To assess the possible benefits of sympatholytics on uncontrolled hemorrhage in unanesthetized rats.
A randomized laboratory study using rats to test the effects of sympatholytics on uncontrolled hemorrhage.
Forty female Sprague-Dawley rats, randomly assigned into four groups according to the treatment: untreated (Control); alpha-adrenergic blockade with phenoxybenzamine (Alpha); beta-adrenergic blockade with propranolol (Beta); and a combined alpha- and beta-adrenergic blockade by phenoxybenzamine and propranolol (Alpha/Beta).
After cannulation under light ether, the rats were allowed to awaken. A baseline blood sample was withdrawn. The uncontrolled hemorrhage was initiated by tail resection and allowed to continue without intervention for the duration of the experiment. After 15 mins, 80 mL/kg isotonic saline fluid was infused at 4.4 mL/min. At 60 mins, another blood sample was drawn; changes in mean arterial pressure, hematocrit, blood loss, and mortality were observed for up to 180 mins.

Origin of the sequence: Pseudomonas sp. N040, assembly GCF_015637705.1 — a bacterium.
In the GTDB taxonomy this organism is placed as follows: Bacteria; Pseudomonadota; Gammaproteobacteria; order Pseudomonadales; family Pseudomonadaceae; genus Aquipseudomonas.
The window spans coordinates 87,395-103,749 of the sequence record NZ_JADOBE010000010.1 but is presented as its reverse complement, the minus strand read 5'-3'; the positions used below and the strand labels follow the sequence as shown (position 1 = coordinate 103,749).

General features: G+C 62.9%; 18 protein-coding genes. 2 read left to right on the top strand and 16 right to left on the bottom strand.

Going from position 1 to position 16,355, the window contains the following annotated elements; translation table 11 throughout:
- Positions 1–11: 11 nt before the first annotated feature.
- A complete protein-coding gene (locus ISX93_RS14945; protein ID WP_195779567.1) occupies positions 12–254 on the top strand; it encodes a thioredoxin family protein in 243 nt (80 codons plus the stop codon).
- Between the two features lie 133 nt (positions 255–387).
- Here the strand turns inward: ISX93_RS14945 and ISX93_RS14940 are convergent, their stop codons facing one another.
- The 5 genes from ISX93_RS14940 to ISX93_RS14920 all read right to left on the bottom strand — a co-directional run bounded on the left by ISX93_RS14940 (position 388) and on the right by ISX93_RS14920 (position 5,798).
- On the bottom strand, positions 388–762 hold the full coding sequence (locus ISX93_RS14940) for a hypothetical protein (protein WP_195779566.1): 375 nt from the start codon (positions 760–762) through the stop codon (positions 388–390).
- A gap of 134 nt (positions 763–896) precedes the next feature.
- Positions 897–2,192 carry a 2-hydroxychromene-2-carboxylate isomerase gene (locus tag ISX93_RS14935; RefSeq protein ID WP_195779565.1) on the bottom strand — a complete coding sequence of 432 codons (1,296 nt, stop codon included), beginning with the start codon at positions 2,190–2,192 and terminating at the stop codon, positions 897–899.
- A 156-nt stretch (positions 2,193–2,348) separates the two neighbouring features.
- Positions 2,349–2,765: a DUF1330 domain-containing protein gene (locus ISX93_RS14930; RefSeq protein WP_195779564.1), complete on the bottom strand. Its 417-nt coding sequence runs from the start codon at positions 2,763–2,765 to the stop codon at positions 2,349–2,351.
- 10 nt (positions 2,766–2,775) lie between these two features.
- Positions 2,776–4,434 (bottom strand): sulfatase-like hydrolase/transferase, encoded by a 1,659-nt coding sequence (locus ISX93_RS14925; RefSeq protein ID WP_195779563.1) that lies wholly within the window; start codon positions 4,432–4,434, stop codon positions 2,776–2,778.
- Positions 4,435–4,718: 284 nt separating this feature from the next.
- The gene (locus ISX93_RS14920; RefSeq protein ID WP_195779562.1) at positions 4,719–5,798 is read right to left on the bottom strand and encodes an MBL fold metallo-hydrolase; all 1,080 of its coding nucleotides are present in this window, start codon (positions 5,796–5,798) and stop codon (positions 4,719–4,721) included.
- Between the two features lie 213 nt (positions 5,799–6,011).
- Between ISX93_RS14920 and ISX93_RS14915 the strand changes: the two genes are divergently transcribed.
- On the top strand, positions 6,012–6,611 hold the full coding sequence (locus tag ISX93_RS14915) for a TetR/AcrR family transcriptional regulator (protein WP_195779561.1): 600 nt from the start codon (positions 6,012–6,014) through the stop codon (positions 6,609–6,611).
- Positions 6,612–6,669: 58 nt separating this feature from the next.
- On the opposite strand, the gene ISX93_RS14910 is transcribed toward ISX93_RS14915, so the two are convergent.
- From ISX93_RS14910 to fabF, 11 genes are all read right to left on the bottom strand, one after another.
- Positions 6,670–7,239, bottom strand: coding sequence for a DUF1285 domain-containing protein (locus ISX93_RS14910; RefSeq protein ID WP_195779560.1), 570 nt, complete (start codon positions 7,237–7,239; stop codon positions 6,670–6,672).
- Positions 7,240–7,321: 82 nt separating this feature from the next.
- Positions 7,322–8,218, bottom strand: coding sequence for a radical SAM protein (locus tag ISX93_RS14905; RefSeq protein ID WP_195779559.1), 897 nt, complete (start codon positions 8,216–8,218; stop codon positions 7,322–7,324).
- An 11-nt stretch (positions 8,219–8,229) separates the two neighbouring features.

MAIN OUTCOME MEASURE:
Survival, mortality, blood loss (amount, prevalence, and rate), and hemodynamic variables (mean arterial pressure, pulse rate, hematocrit).
In the Alpha group, there was a reduction in spontaneous blood loss compared with the control group (2.9 vs. 10.6 mL/kg, respectively) and 100% survival. In contrast, the Beta group exhibited an increase in tail blood loss (21.1 mL) and a decreased survival (10%). Despite the enhanced hemorrhage in the Alpha/Beta group (17.0 mL/kg) compared with controls, the survival rate in both of these groups was 60%. In all groups, no significant increase in tail blood loss was observed after 60 mins.
An alpha-adrenergic blockade increased survival in uncontrolled hemorrhage by significantly reducing spontaneous blood loss. Conversely, a beta-adrenergic blockade significantly decreased survival and increased blood loss, whereas a combined blockade significantly increased blood loss without affecting survival.